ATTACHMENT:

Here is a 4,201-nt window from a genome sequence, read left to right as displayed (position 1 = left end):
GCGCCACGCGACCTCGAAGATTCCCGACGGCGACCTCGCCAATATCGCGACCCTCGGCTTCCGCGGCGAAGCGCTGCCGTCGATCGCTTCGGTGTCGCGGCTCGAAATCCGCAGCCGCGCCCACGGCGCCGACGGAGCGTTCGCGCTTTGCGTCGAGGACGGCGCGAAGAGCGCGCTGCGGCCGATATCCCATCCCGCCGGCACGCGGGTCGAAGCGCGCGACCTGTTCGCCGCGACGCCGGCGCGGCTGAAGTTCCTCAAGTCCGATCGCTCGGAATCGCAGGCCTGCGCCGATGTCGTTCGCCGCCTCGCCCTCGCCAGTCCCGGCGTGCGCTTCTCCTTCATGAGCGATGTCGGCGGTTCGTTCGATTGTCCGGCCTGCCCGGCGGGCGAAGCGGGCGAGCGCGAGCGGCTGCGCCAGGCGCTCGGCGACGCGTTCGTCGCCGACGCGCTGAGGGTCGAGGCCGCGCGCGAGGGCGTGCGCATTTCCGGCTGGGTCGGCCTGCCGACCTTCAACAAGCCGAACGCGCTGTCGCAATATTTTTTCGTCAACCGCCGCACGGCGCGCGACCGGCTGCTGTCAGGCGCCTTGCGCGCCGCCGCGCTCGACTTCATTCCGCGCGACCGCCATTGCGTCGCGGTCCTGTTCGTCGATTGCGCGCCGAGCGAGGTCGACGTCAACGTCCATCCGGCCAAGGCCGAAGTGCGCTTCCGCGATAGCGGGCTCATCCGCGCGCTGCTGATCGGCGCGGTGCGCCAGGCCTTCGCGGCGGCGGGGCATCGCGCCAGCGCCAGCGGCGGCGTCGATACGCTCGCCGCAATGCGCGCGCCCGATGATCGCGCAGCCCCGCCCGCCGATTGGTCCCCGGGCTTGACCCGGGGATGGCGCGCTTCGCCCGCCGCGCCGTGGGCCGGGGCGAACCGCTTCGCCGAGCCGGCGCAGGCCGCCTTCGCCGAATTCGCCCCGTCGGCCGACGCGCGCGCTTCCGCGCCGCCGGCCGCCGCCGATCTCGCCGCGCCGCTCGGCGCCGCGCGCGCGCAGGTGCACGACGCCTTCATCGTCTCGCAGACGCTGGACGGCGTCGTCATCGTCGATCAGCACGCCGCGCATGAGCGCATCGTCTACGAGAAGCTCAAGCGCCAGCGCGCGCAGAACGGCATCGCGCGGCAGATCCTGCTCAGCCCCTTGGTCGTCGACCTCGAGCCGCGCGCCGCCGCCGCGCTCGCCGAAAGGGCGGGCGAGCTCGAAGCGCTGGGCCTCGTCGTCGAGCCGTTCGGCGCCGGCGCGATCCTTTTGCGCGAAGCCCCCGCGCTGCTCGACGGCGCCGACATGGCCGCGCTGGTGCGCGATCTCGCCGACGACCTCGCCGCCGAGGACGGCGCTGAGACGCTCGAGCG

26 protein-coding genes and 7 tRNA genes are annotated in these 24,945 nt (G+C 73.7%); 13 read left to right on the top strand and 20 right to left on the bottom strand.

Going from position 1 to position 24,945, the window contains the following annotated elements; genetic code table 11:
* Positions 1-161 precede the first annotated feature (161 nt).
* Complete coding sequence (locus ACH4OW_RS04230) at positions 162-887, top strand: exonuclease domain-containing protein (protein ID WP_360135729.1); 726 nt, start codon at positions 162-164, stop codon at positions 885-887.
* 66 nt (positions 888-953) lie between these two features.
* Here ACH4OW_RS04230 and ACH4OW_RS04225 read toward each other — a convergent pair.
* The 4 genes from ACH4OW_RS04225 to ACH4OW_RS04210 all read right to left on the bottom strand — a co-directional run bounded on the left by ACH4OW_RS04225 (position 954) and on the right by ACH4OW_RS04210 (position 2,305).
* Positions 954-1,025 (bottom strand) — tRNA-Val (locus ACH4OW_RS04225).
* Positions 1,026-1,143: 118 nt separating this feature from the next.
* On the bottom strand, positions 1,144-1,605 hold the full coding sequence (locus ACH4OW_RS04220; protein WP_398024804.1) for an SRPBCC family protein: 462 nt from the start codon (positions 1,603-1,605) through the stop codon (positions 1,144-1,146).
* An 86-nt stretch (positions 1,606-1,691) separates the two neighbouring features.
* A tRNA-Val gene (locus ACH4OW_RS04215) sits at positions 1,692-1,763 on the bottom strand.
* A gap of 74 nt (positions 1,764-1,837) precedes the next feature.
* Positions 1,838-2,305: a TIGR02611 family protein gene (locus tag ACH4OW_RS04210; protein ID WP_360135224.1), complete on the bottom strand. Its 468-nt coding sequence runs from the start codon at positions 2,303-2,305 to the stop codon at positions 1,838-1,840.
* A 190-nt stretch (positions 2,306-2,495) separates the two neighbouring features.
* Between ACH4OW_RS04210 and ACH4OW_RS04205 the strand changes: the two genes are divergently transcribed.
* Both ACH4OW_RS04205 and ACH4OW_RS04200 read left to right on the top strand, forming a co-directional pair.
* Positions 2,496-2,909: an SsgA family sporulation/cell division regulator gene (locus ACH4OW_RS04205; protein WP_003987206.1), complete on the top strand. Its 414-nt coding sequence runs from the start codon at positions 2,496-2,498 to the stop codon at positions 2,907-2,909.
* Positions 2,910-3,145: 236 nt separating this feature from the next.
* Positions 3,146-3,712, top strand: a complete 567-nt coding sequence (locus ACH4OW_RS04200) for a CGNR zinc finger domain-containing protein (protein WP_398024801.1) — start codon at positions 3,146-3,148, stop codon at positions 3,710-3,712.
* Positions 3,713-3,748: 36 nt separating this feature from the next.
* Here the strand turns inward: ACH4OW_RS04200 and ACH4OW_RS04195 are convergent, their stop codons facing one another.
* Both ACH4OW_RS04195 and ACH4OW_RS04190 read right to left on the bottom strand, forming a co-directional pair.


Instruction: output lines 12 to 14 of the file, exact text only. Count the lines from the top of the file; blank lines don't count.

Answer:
* On the bottom strand, positions 1,144-1,605 hold the full coding sequence (locus ACH4OW_RS04220; protein WP_398024804.1) for an SRPBCC family protein: 462 nt from the start codon (positions 1,603-1,605) through the stop codon (positions 1,144-1,146).
* An 86-nt stretch (positions 1,606-1,691) separates the two neighbouring features.
* A tRNA-Val gene (locus ACH4OW_RS04215) sits at positions 1,692-1,763 on the bottom strand.